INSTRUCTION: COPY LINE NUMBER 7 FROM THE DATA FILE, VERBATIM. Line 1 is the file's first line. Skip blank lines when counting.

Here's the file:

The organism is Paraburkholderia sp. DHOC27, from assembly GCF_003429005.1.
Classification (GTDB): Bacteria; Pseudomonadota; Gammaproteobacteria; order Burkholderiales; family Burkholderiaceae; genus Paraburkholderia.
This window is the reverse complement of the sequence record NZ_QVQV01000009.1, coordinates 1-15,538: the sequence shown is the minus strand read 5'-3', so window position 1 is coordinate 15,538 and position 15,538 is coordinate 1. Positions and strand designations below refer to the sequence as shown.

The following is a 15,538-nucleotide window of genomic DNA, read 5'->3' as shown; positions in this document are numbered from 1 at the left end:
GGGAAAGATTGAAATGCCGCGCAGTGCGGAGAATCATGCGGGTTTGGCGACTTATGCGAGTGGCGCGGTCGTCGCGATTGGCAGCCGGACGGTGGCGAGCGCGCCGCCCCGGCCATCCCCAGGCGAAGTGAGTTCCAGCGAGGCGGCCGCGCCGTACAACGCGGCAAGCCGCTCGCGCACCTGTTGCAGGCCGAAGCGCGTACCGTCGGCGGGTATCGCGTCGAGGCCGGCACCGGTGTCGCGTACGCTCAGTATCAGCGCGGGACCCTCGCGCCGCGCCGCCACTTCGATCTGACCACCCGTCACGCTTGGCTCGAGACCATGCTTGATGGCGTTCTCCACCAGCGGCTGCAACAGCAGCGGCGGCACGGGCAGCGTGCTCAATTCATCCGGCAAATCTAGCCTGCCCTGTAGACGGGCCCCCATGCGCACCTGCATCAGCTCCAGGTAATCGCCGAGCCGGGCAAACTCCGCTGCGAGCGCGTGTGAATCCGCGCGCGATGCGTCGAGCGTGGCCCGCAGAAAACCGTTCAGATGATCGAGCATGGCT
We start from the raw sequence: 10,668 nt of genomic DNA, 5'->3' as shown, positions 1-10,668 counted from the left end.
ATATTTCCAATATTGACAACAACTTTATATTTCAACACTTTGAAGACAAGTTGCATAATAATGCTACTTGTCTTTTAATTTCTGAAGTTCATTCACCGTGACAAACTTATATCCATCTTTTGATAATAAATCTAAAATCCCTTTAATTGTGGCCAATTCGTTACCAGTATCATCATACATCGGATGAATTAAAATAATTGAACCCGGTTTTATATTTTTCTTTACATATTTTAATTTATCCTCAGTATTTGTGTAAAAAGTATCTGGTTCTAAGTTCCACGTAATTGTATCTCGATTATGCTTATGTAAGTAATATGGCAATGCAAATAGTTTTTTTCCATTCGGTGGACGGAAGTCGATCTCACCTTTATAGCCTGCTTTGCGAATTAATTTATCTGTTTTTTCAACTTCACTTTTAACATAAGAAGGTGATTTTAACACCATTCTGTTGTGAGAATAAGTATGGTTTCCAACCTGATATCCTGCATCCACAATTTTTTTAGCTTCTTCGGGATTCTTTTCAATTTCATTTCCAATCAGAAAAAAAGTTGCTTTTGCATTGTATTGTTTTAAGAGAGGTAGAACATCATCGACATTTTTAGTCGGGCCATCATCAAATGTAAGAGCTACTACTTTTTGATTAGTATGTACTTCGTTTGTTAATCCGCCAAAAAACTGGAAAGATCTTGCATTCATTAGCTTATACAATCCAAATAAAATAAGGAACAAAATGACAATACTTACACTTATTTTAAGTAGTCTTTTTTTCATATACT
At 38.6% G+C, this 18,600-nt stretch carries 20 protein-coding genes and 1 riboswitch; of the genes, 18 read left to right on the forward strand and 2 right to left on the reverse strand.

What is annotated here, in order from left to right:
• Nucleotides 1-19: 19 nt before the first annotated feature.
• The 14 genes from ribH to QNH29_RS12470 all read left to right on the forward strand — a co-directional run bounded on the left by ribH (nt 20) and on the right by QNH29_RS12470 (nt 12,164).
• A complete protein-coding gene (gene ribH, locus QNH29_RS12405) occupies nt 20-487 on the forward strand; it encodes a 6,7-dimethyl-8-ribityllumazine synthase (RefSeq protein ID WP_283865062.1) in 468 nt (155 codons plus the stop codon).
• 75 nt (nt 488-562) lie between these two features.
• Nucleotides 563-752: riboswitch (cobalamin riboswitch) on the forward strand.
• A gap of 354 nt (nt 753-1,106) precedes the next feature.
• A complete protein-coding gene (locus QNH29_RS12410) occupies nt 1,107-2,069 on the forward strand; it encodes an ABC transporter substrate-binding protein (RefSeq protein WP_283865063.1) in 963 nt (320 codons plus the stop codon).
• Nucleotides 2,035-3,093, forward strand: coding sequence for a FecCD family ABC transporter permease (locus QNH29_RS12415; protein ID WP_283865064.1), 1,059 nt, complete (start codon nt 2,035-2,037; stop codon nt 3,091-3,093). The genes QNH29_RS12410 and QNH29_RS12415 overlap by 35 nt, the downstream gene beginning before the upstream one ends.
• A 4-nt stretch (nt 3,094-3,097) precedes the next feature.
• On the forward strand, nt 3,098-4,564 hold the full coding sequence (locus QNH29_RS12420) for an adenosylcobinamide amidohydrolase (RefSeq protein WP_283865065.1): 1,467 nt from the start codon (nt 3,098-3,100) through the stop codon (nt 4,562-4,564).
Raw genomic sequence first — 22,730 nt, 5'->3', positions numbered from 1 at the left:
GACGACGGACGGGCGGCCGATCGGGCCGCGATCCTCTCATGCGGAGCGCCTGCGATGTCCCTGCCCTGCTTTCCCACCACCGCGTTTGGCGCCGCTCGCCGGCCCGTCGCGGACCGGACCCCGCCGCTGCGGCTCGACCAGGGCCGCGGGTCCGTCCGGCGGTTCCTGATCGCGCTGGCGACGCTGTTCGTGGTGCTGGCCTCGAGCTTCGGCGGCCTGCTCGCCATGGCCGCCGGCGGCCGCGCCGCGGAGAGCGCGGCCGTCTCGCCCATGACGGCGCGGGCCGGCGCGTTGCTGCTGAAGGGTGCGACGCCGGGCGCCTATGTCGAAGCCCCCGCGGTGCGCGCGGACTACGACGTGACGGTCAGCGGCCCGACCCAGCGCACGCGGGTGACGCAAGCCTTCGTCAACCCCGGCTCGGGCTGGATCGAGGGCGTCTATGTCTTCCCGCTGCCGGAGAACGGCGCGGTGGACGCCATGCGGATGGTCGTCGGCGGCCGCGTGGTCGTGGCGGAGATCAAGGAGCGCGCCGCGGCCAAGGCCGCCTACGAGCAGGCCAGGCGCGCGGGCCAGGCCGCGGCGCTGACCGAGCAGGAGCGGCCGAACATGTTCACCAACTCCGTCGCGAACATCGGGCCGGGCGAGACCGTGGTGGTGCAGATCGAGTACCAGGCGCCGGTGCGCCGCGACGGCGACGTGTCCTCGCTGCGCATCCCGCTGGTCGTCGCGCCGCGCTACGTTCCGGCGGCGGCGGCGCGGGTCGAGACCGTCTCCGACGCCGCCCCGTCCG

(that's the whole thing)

ATATTTCCAATATTGACAACAACTTTATATTTCAACACTTTGAAGACAAGTTGCATAATAATGCTACTTGTCTTTTAATTTCTGAAGTTCATTCACCGTGACAAACTTATATCCATCTTTTGATAATAAATCTAAAATCCCTTTAATTGTGGCCAATTCGTTACCAGTATCATCATACATCGGATGAATTAAAATAATTGAACCCGGTTTTATATTTTTCTTTACATATTTTAATTTATCCTCAGTATTTGTGTAAAAAGTATCTGGTTCTAAGTTCCACGTAATTGTATCTCGATTATGCTTATGTAAGTAATATGGCAATGCAAATAGTTTTTTTCCATTCGGTGGACGGAAGTCGATCTCACCTTTATAGCCTGCTTTGCGAATTAATTTATCTGTTTTTTCAACTTCACTTTTAACATAAGAAGGTGATTTTAACACCATTCTGTTGTGAGAATAAGTATGGTTTCCAACCTGATATCCTGCATCCACAATTTTTTTAGCTTCTTCGGGATTCTTTTCAATTTCATTTCCAATCAGAAAAAAAGTTGCTTTTGCATTGTATTGTTTTAAGAGAGGTAGAACATCATCGACATTTTTAGTCGGGCCATCATCAAATGTAAGAGCTACTACTTTTTGATTAGTATGTACTTCGTTTGTTAATCCGCCAAAAAACTGGAAAGATCTTGCATTCATTAGCTTATACAATCCAAATAAAATAAGGAACAAAATGACAATACTTACACTTATTTTAAGTAGTCTTTTTTTCATATACT